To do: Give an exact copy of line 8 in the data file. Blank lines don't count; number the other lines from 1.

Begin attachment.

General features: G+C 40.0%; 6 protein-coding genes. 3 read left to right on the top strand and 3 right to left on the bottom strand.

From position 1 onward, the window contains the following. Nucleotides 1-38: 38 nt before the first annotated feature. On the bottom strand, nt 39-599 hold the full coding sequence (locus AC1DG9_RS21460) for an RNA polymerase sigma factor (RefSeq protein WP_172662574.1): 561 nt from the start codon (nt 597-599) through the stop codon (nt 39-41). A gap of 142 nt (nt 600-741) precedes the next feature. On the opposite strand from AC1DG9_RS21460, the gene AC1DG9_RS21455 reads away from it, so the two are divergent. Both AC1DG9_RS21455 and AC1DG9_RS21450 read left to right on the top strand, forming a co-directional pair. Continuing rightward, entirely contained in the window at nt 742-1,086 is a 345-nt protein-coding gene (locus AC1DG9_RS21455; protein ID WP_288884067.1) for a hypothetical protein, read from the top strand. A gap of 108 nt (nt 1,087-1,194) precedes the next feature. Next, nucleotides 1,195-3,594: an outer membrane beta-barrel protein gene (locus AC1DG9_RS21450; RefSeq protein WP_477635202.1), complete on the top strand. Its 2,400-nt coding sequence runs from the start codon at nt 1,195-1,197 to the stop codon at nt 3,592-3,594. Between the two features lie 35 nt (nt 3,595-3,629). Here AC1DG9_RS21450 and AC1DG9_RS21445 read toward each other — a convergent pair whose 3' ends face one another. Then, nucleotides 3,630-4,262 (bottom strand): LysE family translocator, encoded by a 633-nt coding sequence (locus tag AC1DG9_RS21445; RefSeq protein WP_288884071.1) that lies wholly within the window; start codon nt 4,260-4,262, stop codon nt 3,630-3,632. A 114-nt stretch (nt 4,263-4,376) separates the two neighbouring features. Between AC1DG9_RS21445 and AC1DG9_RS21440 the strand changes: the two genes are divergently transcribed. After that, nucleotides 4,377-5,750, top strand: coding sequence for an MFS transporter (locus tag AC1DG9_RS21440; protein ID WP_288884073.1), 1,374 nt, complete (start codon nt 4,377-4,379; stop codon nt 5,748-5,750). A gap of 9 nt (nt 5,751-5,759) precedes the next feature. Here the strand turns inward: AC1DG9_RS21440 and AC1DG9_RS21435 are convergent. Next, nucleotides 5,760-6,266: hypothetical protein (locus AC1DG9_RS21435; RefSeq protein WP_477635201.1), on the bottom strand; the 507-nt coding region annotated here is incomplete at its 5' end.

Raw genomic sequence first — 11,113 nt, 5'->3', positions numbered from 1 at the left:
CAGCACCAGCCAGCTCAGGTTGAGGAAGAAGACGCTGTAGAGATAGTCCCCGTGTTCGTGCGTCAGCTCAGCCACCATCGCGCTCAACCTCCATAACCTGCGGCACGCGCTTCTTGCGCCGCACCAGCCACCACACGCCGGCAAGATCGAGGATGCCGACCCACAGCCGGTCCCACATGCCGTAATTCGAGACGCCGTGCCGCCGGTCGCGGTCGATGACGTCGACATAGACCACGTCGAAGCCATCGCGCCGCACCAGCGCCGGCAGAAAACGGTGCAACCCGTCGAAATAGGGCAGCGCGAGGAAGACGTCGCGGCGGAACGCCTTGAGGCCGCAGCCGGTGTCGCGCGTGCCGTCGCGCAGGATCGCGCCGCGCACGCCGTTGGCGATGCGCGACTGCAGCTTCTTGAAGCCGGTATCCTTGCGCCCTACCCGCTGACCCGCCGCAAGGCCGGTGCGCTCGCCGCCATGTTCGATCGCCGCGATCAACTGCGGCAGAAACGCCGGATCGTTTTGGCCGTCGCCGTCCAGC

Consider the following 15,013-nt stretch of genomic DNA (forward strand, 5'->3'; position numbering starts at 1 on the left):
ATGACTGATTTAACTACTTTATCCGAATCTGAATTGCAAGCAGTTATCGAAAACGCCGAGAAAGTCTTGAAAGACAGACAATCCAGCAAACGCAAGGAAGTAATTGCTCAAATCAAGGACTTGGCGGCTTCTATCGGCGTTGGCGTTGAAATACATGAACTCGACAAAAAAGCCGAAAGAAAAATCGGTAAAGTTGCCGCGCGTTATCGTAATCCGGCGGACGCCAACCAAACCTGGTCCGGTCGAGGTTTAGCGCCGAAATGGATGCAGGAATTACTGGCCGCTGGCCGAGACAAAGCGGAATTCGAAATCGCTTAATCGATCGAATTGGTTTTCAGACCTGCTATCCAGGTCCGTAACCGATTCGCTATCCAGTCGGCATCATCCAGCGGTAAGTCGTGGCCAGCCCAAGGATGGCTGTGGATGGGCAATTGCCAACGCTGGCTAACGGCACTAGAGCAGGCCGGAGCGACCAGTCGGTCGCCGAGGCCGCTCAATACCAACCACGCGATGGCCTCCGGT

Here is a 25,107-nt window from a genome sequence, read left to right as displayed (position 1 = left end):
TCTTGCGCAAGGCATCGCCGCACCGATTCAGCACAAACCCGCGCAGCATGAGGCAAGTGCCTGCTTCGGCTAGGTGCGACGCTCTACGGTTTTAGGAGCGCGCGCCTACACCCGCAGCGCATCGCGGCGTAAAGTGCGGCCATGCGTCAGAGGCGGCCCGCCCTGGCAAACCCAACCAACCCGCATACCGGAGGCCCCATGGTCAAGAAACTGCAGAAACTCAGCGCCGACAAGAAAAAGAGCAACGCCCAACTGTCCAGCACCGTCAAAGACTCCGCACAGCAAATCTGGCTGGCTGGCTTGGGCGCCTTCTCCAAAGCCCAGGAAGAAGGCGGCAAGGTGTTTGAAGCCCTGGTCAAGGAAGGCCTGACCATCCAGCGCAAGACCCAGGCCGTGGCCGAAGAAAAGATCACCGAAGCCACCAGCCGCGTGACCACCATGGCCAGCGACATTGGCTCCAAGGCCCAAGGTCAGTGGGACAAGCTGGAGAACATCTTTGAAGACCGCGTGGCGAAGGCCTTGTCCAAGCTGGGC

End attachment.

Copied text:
TCTTGCGCAAGGCATCGCCGCACCGATTCAGCACAAACCCGCGCAGCATGAGGCAAGTGCCTGCTTCGGCTAGGTGCGACGCTCTACGGTTTTAGGAGCGCGCGCCTACACCCGCAGCGCATCGCGGCGTAAAGTGCGGCCATGCGTCAGAGGCGGCCCGCCCTGGCAAACCCAACCAACCCGCATACCGGAGGCCCCATGGTCAAGAAACTGCAGAAACTCAGCGCCGACAAGAAAAAGAGCAACGCCCAACTGTCCAGCACCGTCAAAGACTCCGCACAGCAAATCTGGCTGGCTGGCTTGGGCGCCTTCTCCAAAGCCCAGGAAGAAGGCGGCAAGGTGTTTGAAGCCCTGGTCAAGGAAGGCCTGACCATCCAGCGCAAGACCCAGGCCGTGGCCGAAGAAAAGATCACCGAAGCCACCAGCCGCGTGACCACCATGGCCAGCGACATTGGCTCCAAGGCCCAAGGTCAGTGGGACAAGCTGGAGAACATCTTTGAAGACCGCGTGGCGAAGGCCTTGTCCAAGCTGGGC